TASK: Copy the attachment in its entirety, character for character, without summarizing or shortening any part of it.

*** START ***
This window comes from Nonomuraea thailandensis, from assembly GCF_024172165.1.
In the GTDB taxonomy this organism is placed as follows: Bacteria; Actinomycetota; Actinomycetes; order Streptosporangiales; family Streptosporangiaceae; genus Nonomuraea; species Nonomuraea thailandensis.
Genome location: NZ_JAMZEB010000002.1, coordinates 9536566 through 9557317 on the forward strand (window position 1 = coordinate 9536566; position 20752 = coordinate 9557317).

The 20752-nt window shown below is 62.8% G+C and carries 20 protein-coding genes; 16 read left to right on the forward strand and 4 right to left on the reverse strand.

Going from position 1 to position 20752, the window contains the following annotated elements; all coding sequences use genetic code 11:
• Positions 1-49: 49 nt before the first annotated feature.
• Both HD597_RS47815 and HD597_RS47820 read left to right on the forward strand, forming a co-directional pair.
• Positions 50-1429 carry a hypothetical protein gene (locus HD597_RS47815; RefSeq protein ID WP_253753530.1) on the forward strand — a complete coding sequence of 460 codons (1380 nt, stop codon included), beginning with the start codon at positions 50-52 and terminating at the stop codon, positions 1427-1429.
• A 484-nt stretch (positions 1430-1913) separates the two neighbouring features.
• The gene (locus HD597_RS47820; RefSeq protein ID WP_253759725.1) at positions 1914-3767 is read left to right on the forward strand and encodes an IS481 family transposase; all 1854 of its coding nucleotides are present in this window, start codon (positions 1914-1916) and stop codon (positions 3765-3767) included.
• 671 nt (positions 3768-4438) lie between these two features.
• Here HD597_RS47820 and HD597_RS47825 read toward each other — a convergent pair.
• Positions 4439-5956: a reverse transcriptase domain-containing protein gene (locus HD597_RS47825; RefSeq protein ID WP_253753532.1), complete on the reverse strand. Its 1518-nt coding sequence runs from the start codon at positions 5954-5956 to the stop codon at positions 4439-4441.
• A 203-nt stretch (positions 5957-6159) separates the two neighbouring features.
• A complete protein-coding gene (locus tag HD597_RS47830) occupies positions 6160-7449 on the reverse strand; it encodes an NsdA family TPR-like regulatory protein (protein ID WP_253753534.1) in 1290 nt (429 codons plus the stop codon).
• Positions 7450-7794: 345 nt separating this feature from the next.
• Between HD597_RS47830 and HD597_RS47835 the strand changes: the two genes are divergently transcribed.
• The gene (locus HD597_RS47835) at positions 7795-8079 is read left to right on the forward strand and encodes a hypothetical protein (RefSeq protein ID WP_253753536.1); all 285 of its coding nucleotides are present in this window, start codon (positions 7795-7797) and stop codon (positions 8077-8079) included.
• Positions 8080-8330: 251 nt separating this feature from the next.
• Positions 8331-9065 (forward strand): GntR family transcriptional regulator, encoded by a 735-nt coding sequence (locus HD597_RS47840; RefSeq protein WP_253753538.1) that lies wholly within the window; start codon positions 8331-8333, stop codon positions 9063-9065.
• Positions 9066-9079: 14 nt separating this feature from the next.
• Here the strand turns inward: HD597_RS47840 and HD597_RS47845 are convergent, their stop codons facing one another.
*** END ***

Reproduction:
This window comes from Nonomuraea thailandensis, from assembly GCF_024172165.1.
In the GTDB taxonomy this organism is placed as follows: Bacteria; Actinomycetota; Actinomycetes; order Streptosporangiales; family Streptosporangiaceae; genus Nonomuraea; species Nonomuraea thailandensis.
Genome location: NZ_JAMZEB010000002.1, coordinates 9536566 through 9557317 on the forward strand (window position 1 = coordinate 9536566; position 20752 = coordinate 9557317).

The 20752-nt window shown below is 62.8% G+C and carries 20 protein-coding genes; 16 read left to right on the forward strand and 4 right to left on the reverse strand.

Going from position 1 to position 20752, the window contains the following annotated elements; all coding sequences use genetic code 11:
• Positions 1-49: 49 nt before the first annotated feature.
• Both HD597_RS47815 and HD597_RS47820 read left to right on the forward strand, forming a co-directional pair.
• Positions 50-1429 carry a hypothetical protein gene (locus HD597_RS47815; RefSeq protein ID WP_253753530.1) on the forward strand — a complete coding sequence of 460 codons (1380 nt, stop codon included), beginning with the start codon at positions 50-52 and terminating at the stop codon, positions 1427-1429.
• A 484-nt stretch (positions 1430-1913) separates the two neighbouring features.
• The gene (locus HD597_RS47820; RefSeq protein ID WP_253759725.1) at positions 1914-3767 is read left to right on the forward strand and encodes an IS481 family transposase; all 1854 of its coding nucleotides are present in this window, start codon (positions 1914-1916) and stop codon (positions 3765-3767) included.
• 671 nt (positions 3768-4438) lie between these two features.
• Here HD597_RS47820 and HD597_RS47825 read toward each other — a convergent pair.
• Positions 4439-5956: a reverse transcriptase domain-containing protein gene (locus HD597_RS47825; RefSeq protein ID WP_253753532.1), complete on the reverse strand. Its 1518-nt coding sequence runs from the start codon at positions 5954-5956 to the stop codon at positions 4439-4441.
• A 203-nt stretch (positions 5957-6159) separates the two neighbouring features.
• A complete protein-coding gene (locus tag HD597_RS47830) occupies positions 6160-7449 on the reverse strand; it encodes an NsdA family TPR-like regulatory protein (protein ID WP_253753534.1) in 1290 nt (429 codons plus the stop codon).
• Positions 7450-7794: 345 nt separating this feature from the next.
• Between HD597_RS47830 and HD597_RS47835 the strand changes: the two genes are divergently transcribed.
• The gene (locus HD597_RS47835) at positions 7795-8079 is read left to right on the forward strand and encodes a hypothetical protein (RefSeq protein ID WP_253753536.1); all 285 of its coding nucleotides are present in this window, start codon (positions 7795-7797) and stop codon (positions 8077-8079) included.
• Positions 8080-8330: 251 nt separating this feature from the next.
• Positions 8331-9065 (forward strand): GntR family transcriptional regulator, encoded by a 735-nt coding sequence (locus HD597_RS47840; RefSeq protein WP_253753538.1) that lies wholly within the window; start codon positions 8331-8333, stop codon positions 9063-9065.
• Positions 9066-9079: 14 nt separating this feature from the next.
• Here the strand turns inward: HD597_RS47840 and HD597_RS47845 are convergent, their stop codons facing one another.